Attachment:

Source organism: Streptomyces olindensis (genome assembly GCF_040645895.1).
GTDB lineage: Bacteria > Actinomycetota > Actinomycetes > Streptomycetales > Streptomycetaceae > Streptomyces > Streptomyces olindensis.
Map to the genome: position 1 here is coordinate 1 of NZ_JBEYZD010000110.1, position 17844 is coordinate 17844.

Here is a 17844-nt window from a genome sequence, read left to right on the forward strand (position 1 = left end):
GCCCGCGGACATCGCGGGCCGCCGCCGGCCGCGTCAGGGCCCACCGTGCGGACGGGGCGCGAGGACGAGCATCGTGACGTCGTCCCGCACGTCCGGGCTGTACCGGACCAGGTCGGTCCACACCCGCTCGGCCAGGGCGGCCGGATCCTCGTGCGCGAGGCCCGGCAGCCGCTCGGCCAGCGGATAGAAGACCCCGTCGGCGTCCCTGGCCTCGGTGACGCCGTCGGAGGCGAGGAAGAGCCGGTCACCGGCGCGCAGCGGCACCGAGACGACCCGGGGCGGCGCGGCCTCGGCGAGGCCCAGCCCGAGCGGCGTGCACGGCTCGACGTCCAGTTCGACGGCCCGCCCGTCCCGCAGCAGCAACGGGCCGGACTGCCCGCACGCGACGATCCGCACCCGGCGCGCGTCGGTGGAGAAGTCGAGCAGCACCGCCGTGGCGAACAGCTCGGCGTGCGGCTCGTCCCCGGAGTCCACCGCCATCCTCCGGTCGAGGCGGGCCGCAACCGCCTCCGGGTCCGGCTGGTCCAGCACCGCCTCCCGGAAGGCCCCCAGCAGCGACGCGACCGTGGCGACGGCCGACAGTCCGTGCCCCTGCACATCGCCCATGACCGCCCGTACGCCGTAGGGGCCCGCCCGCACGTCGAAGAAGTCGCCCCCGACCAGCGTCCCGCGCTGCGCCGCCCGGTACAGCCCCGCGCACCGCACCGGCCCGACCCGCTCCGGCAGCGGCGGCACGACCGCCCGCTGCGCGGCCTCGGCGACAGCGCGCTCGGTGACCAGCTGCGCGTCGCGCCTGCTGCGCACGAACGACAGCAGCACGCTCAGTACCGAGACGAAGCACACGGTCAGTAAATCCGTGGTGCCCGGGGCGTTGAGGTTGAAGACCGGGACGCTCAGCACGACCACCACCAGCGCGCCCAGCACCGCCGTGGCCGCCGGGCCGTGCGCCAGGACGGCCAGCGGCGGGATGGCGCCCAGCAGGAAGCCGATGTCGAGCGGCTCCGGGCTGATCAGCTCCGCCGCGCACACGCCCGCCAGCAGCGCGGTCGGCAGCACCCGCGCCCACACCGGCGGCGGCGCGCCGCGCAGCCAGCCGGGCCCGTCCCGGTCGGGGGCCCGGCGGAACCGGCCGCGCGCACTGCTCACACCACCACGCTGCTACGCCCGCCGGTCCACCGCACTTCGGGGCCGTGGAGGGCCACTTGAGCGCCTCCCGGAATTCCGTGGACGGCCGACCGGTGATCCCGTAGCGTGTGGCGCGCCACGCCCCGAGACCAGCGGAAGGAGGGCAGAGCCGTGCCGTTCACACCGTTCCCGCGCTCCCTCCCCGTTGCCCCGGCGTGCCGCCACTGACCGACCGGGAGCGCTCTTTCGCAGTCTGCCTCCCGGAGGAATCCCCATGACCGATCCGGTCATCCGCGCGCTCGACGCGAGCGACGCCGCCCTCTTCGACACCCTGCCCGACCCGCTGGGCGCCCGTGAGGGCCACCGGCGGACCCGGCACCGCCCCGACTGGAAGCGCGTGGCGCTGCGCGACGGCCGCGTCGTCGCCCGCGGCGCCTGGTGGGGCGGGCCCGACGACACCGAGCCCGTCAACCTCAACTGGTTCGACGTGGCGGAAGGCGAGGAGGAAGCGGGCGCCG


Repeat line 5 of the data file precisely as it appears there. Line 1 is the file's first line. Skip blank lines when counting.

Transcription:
GCCCGCGGACATCGCGGGCCGCCGCCGGCCGCGTCAGGGCCCACCGTGCGGACGGGGCGCGAGGACGAGCATCGTGACGTCGTCCCGCACGTCCGGGCTGTACCGGACCAGGTCGGTCCACACCCGCTCGGCCAGGGCGGCCGGATCCTCGTGCGCGAGGCCCGGCAGCCGCTCGGCCAGCGGATAGAAGACCCCGTCGGCGTCCCTGGCCTCGGTGACGCCGTCGGAGGCGAGGAAGAGCCGGTCACCGGCGCGCAGCGGCACCGAGACGACCCGGGGCGGCGCGGCCTCGGCGAGGCCCAGCCCGAGCGGCGTGCACGGCTCGACGTCCAGTTCGACGGCCCGCCCGTCCCGCAGCAGCAACGGGCCGGACTGCCCGCACGCGACGATCCGCACCCGGCGCGCGTCGGTGGAGAAGTCGAGCAGCACCGCCGTGGCGAACAGCTCGGCGTGCGGCTCGTCCCCGGAGTCCACCGCCATCCTCCGGTCGAGGCGGGCCGCAACCGCCTCCGGGTCCGGCTGGTCCAGCACCGCCTCCCGGAAGGCCCCCAGCAGCGACGCGACCGTGGCGACGGCCGACAGTCCGTGCCCCTGCACATCGCCCATGACCGCCCGTACGCCGTAGGGGCCCGCCCGCACGTCGAAGAAGTCGCCCCCGACCAGCGTCCCGCGCTGCGCCGCCCGGTACAGCCCCGCGCACCGCACCGGCCCGACCCGCTCCGGCAGCGGCGGCACGACCGCCCGCTGCGCGGCCTCGGCGACAGCGCGCTCGGTGACCAGCTGCGCGTCGCGCCTGCTGCGCACGAACGACAGCAGCACGCTCAGTACCGAGACGAAGCACACGGTCAGTAAATCCGTGGTGCCCGGGGCGTTGAGGTTGAAGACCGGGACGCTCAGCACGACCACCACCAGCGCGCCCAGCACCGCCGTGGCCGCCGGGCCGTGCGCCAGGACGGCCAGCGGCGGGATGGCGCCCAGCAGGAAGCCGATGTCGAGCGGCTCCGGGCTGATCAGCTCCGCCGCGCACACGCCCGCCAGCAGCGCGGTCGGCAGCACCCGCGCCCACACCGGCGGCGGCGCGCCGCGCAGCCAGCCGGGCCCGTCCCGGTCGGGGGCCCGGCGGAACCGGCCGCGCGCACTGCTCACACCACCACGCTGCTACGCCCGCCGGTCCACCGCACTTCGGGGCCGTGGAGGGCCACTTGAGCGCCTCCCGGAATTCCGTGGACGGCCGACCGGTGATCCCGTAGCGTGTGGCGCGCCACGCCCCGAGACCAGCGGAAGGAGGGCAGAGCCGTGCCGTTCACACCGTTCCCGCGCTCCCTCCCCGTTGCCCCGGCGTGCCGCCACTGACCGACCGGGAGCGCTCTTTCGCAGTCTGCCTCCCGGAGGAATCCCCATGACCGATCCGGTCATCCGCGCGCTCGACGCGAGCGACGCCGCCCTCTTCGACACCCTGCCCGACCCGCTGGGCGCCCGTGAGGGCCACCGGCGGACCCGGCACCGCCCCGACTGGAAGCGCGTGGCGCTGCGCGACGGCCGCGTCGTCGCCCGCGGCGCCTGGTGGGGCGGGCCCGACGACACCGAGCCCGTCAACCTCAACTGGTTCGACGTGGCGGAAGGCGAGGAGGAAGCGGGCGCCG